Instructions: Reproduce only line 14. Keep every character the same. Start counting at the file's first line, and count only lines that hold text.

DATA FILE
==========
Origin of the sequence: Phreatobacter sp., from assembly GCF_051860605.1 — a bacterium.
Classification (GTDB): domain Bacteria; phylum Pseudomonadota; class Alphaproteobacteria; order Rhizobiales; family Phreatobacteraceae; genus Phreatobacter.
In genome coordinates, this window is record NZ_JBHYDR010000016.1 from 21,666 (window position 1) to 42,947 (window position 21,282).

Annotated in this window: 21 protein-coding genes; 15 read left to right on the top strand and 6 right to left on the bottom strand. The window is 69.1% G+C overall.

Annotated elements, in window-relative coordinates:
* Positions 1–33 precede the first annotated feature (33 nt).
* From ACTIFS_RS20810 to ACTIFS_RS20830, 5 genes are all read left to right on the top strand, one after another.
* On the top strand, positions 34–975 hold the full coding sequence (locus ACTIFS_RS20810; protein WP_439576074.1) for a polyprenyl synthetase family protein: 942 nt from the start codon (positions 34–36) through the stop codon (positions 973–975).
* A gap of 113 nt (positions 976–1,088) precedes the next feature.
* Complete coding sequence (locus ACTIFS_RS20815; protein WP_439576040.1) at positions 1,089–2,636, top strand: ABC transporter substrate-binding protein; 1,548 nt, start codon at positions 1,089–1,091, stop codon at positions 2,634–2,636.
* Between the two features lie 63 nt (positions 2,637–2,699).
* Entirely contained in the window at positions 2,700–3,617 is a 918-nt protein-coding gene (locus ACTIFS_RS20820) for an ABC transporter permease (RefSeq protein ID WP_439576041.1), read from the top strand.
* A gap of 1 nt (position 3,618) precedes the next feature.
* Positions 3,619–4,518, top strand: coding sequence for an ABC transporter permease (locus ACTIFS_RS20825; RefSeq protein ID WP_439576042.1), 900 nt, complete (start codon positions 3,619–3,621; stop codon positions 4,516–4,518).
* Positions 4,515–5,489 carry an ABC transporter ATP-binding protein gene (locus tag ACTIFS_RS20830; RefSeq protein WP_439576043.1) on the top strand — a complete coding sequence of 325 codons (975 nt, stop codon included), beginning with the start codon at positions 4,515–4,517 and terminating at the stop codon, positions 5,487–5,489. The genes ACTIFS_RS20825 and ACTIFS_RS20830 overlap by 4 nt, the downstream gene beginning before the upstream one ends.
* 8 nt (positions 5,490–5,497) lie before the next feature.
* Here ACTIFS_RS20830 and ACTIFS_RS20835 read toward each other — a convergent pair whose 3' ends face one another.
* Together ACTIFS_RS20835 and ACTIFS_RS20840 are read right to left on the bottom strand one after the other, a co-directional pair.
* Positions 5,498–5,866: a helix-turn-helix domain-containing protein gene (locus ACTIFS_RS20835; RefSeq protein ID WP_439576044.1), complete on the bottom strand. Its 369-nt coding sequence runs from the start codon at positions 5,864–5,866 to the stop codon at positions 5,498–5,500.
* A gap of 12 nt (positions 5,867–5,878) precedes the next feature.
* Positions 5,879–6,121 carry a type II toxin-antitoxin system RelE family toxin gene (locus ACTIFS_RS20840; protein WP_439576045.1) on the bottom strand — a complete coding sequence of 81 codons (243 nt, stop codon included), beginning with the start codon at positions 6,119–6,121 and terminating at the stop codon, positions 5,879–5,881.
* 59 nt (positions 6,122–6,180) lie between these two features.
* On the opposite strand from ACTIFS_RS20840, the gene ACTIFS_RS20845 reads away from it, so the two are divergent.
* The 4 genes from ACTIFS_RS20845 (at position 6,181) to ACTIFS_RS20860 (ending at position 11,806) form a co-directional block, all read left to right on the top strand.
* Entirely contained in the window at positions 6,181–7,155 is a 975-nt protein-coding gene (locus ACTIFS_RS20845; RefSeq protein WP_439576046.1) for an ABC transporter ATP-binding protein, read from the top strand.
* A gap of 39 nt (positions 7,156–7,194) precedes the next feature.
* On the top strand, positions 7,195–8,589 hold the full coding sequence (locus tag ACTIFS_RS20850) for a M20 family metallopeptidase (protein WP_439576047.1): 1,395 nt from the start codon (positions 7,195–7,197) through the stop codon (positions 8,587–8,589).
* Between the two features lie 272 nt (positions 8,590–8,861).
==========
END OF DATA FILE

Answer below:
* Positions 3,619–4,518, top strand: coding sequence for an ABC transporter permease (locus ACTIFS_RS20825; RefSeq protein ID WP_439576042.1), 900 nt, complete (start codon positions 3,619–3,621; stop codon positions 4,516–4,518).